Pilot Costa was thought to be from a family of Cuban diplomats. He was part of our squadron because he was one of the few men to have experience in a B17. Costa was flying one of the original B17s in the Pacific when Pearl Harbor was attacked.

* See English Channel 1944 for section Bill wrote here.

Squadron Operations Officer

After several months of service, I was made squadron operations officer. But when pilots crashed, disappeared or were transferred, I was not told what happened to them. However, I was asked on several occasions to write letters to the families of deceased pilots.

Another problem for me was the lack of instructions. For example, I was sent to investigate and report on crashed aircraft. I did not feel qualified to properly do this job but probably was better qualified than the other pilots. Did I have the authority to go on another air base and question the ground crew of the crashed airplane? I made a natural assumption that the pilot was the ultimate person to determine whether a plan was flyable and not the ground crew.

Preparing for a flight of P38s from England to Africa, one pilot objected to the flying readiness of the aircraft. The ground officer of the departure field threatened to bring charges of insubordination against him. I was one of the pilots, not the squadron leader, so I had no jurisdiction over the situation. The pilot apparently ran out of fuel over the Straits of Gibraltar and crashed. He died.

Later a general asked me if I wanted to lead a squadron of P38s on a flight to Africa. I said I did not. The general did not take kindly to this response. Several weeks later I was reprimanded verbally by another general over the phone.

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“Bill Stewart in the 32nd P38 Lightning ever built”

I still think that I am correct that the pilot determines the flying readiness of an aircraft. All aircraft are not in proper condition all the time. In Germany I had 21 stretcher cases and one or two nurses and one engine was missing fire. I immediately turned the aircraft around and landed.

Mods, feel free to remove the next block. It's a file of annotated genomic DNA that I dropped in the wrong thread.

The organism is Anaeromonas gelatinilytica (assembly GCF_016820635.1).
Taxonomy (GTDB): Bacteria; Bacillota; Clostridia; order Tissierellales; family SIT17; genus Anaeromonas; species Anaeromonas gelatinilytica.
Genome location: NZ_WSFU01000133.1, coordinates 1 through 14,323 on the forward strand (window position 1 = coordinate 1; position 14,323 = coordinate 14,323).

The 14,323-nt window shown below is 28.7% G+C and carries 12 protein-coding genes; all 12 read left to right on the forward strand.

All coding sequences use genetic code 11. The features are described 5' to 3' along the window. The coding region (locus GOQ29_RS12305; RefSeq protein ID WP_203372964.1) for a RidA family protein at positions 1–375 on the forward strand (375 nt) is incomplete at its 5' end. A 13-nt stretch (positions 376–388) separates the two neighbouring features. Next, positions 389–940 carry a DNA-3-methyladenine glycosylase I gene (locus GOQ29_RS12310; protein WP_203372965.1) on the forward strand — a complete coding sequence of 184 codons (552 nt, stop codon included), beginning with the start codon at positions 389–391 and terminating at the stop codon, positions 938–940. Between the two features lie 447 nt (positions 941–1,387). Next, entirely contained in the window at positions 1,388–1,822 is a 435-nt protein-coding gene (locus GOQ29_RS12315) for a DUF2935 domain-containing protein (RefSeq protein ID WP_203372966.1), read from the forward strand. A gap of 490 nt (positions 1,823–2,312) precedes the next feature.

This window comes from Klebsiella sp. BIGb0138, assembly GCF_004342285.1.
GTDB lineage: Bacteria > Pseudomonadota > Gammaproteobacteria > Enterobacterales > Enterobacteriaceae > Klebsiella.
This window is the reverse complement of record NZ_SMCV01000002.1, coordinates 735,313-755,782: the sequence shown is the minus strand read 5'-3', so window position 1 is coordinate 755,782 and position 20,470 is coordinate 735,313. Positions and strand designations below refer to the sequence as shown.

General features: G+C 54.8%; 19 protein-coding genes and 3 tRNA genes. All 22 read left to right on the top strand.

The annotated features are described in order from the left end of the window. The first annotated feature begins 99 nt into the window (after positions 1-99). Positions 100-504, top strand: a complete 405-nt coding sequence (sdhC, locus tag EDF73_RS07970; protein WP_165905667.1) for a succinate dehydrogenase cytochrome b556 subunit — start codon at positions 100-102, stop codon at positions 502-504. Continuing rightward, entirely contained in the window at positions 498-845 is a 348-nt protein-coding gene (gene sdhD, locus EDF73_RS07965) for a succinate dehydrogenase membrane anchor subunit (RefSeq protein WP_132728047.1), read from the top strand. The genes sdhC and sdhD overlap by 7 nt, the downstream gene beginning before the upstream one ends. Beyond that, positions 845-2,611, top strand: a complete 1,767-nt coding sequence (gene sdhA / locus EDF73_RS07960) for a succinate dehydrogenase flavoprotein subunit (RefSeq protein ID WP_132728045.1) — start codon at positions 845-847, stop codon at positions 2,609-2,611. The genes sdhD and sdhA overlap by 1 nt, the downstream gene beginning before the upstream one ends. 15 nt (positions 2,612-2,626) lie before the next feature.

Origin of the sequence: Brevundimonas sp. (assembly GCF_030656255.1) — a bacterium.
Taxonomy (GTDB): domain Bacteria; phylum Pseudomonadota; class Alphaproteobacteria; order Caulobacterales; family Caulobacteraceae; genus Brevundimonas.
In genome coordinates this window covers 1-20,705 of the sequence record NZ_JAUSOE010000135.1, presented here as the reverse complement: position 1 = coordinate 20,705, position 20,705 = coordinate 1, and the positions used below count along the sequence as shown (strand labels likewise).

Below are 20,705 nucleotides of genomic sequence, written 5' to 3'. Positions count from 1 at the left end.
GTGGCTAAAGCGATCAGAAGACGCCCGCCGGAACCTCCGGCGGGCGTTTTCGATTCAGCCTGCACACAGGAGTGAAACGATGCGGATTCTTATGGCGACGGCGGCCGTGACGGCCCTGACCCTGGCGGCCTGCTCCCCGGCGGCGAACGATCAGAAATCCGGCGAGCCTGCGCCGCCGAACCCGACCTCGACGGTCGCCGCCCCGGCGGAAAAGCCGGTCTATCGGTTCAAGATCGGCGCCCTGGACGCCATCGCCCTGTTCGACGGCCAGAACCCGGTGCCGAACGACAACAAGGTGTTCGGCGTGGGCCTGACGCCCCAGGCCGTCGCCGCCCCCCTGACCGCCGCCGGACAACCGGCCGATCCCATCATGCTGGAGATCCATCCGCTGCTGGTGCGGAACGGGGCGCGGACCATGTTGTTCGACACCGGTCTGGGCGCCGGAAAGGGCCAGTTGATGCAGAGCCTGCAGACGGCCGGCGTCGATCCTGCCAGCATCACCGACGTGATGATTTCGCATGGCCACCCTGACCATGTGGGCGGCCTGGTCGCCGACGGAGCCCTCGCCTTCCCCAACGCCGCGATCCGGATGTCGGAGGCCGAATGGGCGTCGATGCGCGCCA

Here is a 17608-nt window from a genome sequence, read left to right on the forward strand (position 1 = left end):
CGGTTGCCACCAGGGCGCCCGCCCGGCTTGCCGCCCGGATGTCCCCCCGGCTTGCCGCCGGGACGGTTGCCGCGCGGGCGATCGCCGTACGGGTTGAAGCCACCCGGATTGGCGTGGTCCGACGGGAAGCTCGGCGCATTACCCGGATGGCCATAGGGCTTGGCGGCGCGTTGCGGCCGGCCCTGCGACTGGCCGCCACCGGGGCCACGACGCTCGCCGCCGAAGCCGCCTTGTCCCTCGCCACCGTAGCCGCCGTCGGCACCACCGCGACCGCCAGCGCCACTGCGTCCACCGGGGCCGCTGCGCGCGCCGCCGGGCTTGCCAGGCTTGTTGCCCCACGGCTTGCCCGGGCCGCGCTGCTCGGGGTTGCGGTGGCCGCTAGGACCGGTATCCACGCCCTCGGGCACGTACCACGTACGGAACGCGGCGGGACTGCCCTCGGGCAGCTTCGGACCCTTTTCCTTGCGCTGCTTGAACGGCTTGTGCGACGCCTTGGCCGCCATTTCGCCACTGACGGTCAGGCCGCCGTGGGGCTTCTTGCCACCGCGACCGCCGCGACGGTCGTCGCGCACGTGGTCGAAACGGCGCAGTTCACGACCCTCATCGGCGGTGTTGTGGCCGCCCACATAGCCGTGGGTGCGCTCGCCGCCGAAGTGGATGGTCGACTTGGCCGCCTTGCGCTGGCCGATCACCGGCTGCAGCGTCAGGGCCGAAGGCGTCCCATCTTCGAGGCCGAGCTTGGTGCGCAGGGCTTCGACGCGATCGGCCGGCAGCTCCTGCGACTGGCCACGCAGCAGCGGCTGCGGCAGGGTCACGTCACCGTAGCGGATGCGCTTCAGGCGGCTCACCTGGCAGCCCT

Memorable Flights

Among my memorable experiences is the flight where I had a planeload of British prisoners captured at Dunkirk. So they probably had been in France or Germany almost seven years. The ex-prisoners would come up to the cockpit and look ahead to the land of England and cry. I helped them a little bit on this one because I cried too. Their teeth were in deplorable condition but they were so happy. These men were still fairly young.

I also had the opportunity of flying repatriates from Buchenwald concentration camp. I did not even turn off the motor of the airplane. Someone else directed the loading and bench seating along the sides of the plane. Then I quickly took off. During the war the pilots did not know what was going on on the ground, such as the concentration camps and crematoria. We knew nothing about that. The leadership knew but intelligence told us only what they wanted us to know.

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“Bill Stewart in B17, 1944 Mid-Atlantic”

I wish to mention one other incident because of the unusual severity of the situation. In the summer of 1944 Andy Winter and I were flying a B17 from England to Oklahoma City. At approximately 2 a.m. we took off from the Pan American air base at Belem, Brazil.

It was my turn to pilot on this leg of our journey. We immediately entered an intense rainstorm. I had never before seen or experienced rain of such volume and force. No lightning, no thunder. Just rain and turbulence. This was above the estuary of the Amazon River. I was flying by hand since we had no operating automatic pilot. The B17 was acting like one of those twenty five cent bucking broncos at fun places! I was surprised that the airplane could take it. But it never missed firing in this deluge. I was exhausted when we landed at Puerto Rico.

Commercial Pilot’s License #283070